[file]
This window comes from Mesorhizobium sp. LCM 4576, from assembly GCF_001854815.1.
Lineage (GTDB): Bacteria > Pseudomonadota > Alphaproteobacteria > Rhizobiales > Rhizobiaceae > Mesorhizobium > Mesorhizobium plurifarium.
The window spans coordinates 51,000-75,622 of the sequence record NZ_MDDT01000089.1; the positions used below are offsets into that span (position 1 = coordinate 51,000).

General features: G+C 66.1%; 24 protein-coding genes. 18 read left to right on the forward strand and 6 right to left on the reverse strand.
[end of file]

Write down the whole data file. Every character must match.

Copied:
This window comes from Mesorhizobium sp. LCM 4576, from assembly GCF_001854815.1.
Lineage (GTDB): Bacteria > Pseudomonadota > Alphaproteobacteria > Rhizobiales > Rhizobiaceae > Mesorhizobium > Mesorhizobium plurifarium.
The window spans coordinates 51,000-75,622 of the sequence record NZ_MDDT01000089.1; the positions used below are offsets into that span (position 1 = coordinate 51,000).

General features: G+C 66.1%; 24 protein-coding genes. 18 read left to right on the forward strand and 6 right to left on the reverse strand.